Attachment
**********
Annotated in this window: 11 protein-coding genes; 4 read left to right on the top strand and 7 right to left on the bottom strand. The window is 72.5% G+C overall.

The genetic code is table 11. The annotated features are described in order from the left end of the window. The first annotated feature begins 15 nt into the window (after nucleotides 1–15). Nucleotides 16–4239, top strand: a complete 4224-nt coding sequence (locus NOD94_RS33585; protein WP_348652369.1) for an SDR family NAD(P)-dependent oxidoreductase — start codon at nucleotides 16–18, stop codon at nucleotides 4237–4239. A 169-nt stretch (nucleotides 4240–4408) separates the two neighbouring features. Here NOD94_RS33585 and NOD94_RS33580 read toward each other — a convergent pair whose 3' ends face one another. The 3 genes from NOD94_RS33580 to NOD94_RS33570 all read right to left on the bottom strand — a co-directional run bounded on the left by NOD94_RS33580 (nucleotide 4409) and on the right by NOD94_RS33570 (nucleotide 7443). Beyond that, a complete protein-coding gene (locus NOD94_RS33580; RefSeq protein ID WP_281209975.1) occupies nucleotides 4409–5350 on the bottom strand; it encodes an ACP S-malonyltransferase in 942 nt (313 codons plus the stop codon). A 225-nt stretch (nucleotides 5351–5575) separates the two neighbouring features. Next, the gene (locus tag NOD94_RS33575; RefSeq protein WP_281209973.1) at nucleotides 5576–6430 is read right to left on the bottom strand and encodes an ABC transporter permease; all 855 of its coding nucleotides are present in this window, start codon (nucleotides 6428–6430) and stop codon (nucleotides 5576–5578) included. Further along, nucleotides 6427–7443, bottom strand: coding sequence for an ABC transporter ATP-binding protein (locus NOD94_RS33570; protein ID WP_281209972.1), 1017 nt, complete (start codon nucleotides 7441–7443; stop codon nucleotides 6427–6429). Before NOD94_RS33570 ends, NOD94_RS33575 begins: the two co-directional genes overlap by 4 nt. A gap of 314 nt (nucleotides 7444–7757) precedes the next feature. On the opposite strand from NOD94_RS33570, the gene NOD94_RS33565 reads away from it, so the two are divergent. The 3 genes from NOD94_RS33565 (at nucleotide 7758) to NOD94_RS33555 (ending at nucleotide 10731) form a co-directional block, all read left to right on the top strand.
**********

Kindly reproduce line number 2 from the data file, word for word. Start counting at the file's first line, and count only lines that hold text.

The genetic code is table 11. The annotated features are described in order from the left end of the window. The first annotated feature begins 15 nt into the window (after nucleotides 1–15). Nucleotides 16–4239, top strand: a complete 4224-nt coding sequence (locus NOD94_RS33585; protein WP_348652369.1) for an SDR family NAD(P)-dependent oxidoreductase — start codon at nucleotides 16–18, stop codon at nucleotides 4237–4239. A 169-nt stretch (nucleotides 4240–4408) separates the two neighbouring features. Here NOD94_RS33585 and NOD94_RS33580 read toward each other — a convergent pair whose 3' ends face one another. The 3 genes from NOD94_RS33580 to NOD94_RS33570 all read right to left on the bottom strand — a co-directional run bounded on the left by NOD94_RS33580 (nucleotide 4409) and on the right by NOD94_RS33570 (nucleotide 7443). Beyond that, a complete protein-coding gene (locus NOD94_RS33580; RefSeq protein ID WP_281209975.1) occupies nucleotides 4409–5350 on the bottom strand; it encodes an ACP S-malonyltransferase in 942 nt (313 codons plus the stop codon). A 225-nt stretch (nucleotides 5351–5575) separates the two neighbouring features. Next, the gene (locus tag NOD94_RS33575; RefSeq protein WP_281209973.1) at nucleotides 5576–6430 is read right to left on the bottom strand and encodes an ABC transporter permease; all 855 of its coding nucleotides are present in this window, start codon (nucleotides 6428–6430) and stop codon (nucleotides 5576–5578) included. Further along, nucleotides 6427–7443, bottom strand: coding sequence for an ABC transporter ATP-binding protein (locus NOD94_RS33570; protein ID WP_281209972.1), 1017 nt, complete (start codon nucleotides 7441–7443; stop codon nucleotides 6427–6429). Before NOD94_RS33570 ends, NOD94_RS33575 begins: the two co-directional genes overlap by 4 nt. A gap of 314 nt (nucleotides 7444–7757) precedes the next feature. On the opposite strand from NOD94_RS33570, the gene NOD94_RS33565 reads away from it, so the two are divergent. The 3 genes from NOD94_RS33565 (at nucleotide 7758) to NOD94_RS33555 (ending at nucleotide 10731) form a co-directional block, all read left to right on the top strand.